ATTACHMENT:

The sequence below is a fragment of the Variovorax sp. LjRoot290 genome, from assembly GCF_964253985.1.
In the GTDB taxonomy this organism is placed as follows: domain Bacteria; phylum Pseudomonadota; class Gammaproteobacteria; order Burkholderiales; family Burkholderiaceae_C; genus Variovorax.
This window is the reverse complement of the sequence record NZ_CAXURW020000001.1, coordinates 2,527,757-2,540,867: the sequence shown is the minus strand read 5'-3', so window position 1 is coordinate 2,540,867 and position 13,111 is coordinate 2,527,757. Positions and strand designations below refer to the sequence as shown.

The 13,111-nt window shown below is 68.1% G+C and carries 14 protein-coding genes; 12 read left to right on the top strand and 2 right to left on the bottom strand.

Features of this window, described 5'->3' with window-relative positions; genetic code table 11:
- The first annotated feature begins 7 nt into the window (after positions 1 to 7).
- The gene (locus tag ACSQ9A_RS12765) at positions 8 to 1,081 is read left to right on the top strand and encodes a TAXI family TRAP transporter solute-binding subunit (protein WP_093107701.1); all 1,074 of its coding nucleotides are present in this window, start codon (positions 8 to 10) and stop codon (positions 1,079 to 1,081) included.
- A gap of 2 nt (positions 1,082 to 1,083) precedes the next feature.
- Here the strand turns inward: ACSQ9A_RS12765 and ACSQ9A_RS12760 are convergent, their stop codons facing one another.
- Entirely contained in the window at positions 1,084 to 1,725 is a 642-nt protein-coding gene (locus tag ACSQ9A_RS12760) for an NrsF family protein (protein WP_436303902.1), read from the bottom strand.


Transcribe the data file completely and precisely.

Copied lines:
The sequence below is a fragment of the Variovorax sp. LjRoot290 genome, from assembly GCF_964253985.1.
In the GTDB taxonomy this organism is placed as follows: domain Bacteria; phylum Pseudomonadota; class Gammaproteobacteria; order Burkholderiales; family Burkholderiaceae_C; genus Variovorax.
This window is the reverse complement of the sequence record NZ_CAXURW020000001.1, coordinates 2,527,757-2,540,867: the sequence shown is the minus strand read 5'-3', so window position 1 is coordinate 2,540,867 and position 13,111 is coordinate 2,527,757. Positions and strand designations below refer to the sequence as shown.

The 13,111-nt window shown below is 68.1% G+C and carries 14 protein-coding genes; 12 read left to right on the top strand and 2 right to left on the bottom strand.

Features of this window, described 5'->3' with window-relative positions; genetic code table 11:
- The first annotated feature begins 7 nt into the window (after positions 1 to 7).
- The gene (locus tag ACSQ9A_RS12765) at positions 8 to 1,081 is read left to right on the top strand and encodes a TAXI family TRAP transporter solute-binding subunit (protein WP_093107701.1); all 1,074 of its coding nucleotides are present in this window, start codon (positions 8 to 10) and stop codon (positions 1,079 to 1,081) included.
- A gap of 2 nt (positions 1,082 to 1,083) precedes the next feature.
- Here the strand turns inward: ACSQ9A_RS12765 and ACSQ9A_RS12760 are convergent, their stop codons facing one another.
- Entirely contained in the window at positions 1,084 to 1,725 is a 642-nt protein-coding gene (locus tag ACSQ9A_RS12760) for an NrsF family protein (protein WP_436303902.1), read from the bottom strand.